Large cockpit and above all very reliable refrigeration. Never enough insulation from boat builder for me. I added insulation and fiberglassed over it and installed new refrigeration. A nice stove with temp controlled oven.

As others have stated, bigger is better as you will need room for all your STUFF. Tools, spare parts, food, etc.

Self steering and a windless with remote control to be operated at the helm help me quite a few times. I went over budget and install a sonar so I could see anchor at rest on bottom for piece of mind.

An older boat fitted for cruising with solar panels, wind generator, water maker optional but nice when on the hoof for some time. Mine was a heavy duty cutter rig which worked well as I could put small sail up when getting some shut eye and not worry about change in wind as much. Also, what did you do for a living ? There are needs for many trades all over the world and many in the sailboat maintenance area. I found the Pacific cheaper than the Atlantic if you stay away from French Islands and shop at village markets. Mine was a Tayana 37 designed by Robert Perry. Very solid buit slow and comfortable. Good luck and stay safe.
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Old 15-09-2019, 16:29   #27
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Re: Single-handed cruising lifestyle: what is it REALLY like?

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Originally Posted by SVTatia View Post

So read all the posts above twice then binge watch on Youtube:
  • Adventures of an old sea dog
  • How to sail oceans
  • Junkming (Ming Ming)
  • And last but not least WindHippieSailing
You can add Winded Voyage Sailing to that list too.
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Old 15-09-2019, 17:05   #28
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Re: Single-handed cruising lifestyle: what is it REALLY like?

I enjoyed 14 years of living on a 27 foot sloop on the Queensland coast and Papua New Guinea. Always something to fix or clean.
Loneliness a big downer. Other boats with couples don't welcome lonely old men. (and single young men are not welcome by alpha males.)
Good if you can take backpackers for trips. Very tiring and vexing. But can be exciting and full of adventure.
You can meet many single sailors, most are alcoholic and somewhat mindless and stuck somewhere.(my experience so don't criticize)
You need headroom and good storage capacity. You will need a good windlass.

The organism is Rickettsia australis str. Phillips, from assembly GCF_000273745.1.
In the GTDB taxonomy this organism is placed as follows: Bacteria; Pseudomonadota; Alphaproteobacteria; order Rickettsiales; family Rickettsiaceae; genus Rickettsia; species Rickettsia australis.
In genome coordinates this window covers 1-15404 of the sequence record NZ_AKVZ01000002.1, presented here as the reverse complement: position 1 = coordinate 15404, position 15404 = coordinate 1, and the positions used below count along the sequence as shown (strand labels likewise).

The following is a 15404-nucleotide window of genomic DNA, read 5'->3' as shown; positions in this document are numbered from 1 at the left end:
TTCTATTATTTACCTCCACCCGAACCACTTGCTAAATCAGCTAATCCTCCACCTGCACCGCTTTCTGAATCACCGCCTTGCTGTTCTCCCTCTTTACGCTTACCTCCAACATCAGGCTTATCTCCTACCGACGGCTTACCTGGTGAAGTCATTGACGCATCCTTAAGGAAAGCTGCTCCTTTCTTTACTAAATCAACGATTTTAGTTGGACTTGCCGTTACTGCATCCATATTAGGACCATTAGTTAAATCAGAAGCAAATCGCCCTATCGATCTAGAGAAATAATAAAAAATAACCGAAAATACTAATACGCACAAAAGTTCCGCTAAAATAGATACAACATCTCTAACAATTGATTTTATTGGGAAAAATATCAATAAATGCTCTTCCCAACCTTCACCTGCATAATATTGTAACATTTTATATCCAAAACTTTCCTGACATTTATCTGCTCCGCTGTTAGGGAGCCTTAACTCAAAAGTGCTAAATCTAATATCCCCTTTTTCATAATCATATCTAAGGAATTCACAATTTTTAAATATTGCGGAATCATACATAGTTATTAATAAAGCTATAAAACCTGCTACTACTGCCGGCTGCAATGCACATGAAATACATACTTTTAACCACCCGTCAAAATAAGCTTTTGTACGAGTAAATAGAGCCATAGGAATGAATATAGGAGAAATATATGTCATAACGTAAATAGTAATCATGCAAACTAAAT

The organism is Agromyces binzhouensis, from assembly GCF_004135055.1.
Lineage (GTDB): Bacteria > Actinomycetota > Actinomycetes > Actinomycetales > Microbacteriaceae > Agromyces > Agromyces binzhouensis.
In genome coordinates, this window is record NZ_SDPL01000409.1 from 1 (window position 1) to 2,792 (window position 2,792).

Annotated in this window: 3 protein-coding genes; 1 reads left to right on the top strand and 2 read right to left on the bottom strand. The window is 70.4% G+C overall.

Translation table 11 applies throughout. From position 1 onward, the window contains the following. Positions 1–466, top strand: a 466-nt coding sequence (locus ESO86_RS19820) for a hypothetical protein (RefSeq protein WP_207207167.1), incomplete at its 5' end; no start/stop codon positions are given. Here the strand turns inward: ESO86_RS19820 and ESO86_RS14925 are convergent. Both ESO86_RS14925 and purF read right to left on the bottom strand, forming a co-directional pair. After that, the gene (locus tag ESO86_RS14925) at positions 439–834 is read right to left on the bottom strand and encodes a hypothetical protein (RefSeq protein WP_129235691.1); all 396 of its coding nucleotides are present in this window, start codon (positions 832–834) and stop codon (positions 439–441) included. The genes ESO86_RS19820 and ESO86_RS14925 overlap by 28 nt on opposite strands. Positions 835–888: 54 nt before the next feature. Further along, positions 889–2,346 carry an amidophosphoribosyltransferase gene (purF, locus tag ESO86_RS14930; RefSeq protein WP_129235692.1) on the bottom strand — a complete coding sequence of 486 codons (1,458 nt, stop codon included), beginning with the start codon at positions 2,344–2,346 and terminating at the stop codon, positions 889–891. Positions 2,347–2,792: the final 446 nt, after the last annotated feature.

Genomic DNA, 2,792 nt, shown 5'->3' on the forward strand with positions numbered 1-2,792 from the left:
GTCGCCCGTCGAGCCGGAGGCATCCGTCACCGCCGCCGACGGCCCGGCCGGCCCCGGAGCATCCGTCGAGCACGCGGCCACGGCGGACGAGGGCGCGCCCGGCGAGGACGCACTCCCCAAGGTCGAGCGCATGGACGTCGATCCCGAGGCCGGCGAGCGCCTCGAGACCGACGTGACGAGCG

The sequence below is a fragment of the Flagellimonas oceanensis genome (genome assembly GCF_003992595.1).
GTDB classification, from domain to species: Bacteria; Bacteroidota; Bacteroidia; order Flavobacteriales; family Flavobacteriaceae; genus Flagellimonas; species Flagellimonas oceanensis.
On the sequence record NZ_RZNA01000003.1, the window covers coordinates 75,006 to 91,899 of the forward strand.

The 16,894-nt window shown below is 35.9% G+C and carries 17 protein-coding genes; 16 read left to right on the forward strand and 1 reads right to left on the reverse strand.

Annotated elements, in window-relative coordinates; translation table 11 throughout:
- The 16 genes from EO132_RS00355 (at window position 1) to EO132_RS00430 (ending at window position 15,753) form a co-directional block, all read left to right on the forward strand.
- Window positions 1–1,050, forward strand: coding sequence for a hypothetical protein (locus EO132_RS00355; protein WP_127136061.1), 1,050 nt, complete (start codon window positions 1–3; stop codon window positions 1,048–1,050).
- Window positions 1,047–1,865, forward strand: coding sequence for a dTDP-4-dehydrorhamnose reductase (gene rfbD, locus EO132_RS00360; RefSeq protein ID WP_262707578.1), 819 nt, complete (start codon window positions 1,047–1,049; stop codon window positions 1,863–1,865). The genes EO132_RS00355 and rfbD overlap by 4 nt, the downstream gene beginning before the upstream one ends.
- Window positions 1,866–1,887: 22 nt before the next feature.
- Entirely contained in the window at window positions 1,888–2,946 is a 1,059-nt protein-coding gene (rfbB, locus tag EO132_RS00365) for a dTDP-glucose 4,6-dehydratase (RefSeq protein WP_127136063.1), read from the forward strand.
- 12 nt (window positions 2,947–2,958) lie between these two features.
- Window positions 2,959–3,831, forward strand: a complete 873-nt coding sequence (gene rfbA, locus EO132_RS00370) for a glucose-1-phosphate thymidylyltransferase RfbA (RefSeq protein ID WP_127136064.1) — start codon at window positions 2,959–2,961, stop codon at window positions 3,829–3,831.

The Mediterranean scene may be very different.
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Old 15-09-2019, 18:25   #29
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Re: Single-handed cruising lifestyle: what is it REALLY like?

I agree with previous posts on boat size, 32 to 34ft is ideal. One person needs almost as much stuff as 2! Also once you get above 30ft boats tend towards a more substantial and durable construction and will handle rough weather better. Sailing I have never found being alone a problem. Being in port can be different though. Being on your own surrounded by people you don't know can be lonely. The other issue is that if you are cruising you quickly make freinds in each port but never have people you have known long. You can find yourself in a world of aquantainces rather than freinds. Skype does let you keep in touch more but it is still an issue. Having a home port that you return to each winter could be a solution. Just thoughts we are all different
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Old 16-09-2019, 01:59   #30
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Re: Single-handed cruising lifestyle: what is it REALLY like?

Thank you all for your wonderful advice.

Certainly some things to think about. One common thing seems to be to opt for a slightly larger boat than I was thinking of. I actually used to own a larger boat, a 34 ft Sparkman and Stephens, a real beauty. I did find though that it was quite expensive to keep (longer boat = larger berth = more money), and I also had a bad episode once coming into the marina with a very strong crosswind whilst trying to get into the pen on my own and nobody else around. Luckily no damage was done but it was a very close thing.

That and the Lynn and Larry Pardey books, plus googling some wonderful under 28 ft boats like Twisters, Cape Dorys and Vancouvers made me think that a smaller boat in fact may be the better thing. But after your posts I will definitely think about it some more. I like the Hallberg Rassy Monsun, that is 31 ft, who knows.

Great info about Greece by the way, thanks Ms Lili on giving me all that info on backing into marinas, costs etc. A very long time ago I spent about 8 months in Krete (not on a boat) and in the back of my mind I always thought that as a cruiser I would be happy to end up in Greece somewhere, maybe I will. Greek boat tax is a bit of a nightmare though.

As to being alone, I actually enjoy my own company, but as with everything, extreme isolation is not my cup of tea either. But it does not look like this is what most people experience as cruisers.

I have watched "The Adventures of an Old Seadog" - good on him, he is giving it a real go although I would never opt for a steel boat. There is also my namesake, Hugo the "Sailing Frenchman" now doing the Clipper race. He seems to get by on a fairly small boat. I will have a look at some of the sailing blogs of others mentioned here. Anyway all food for thought and thanks again.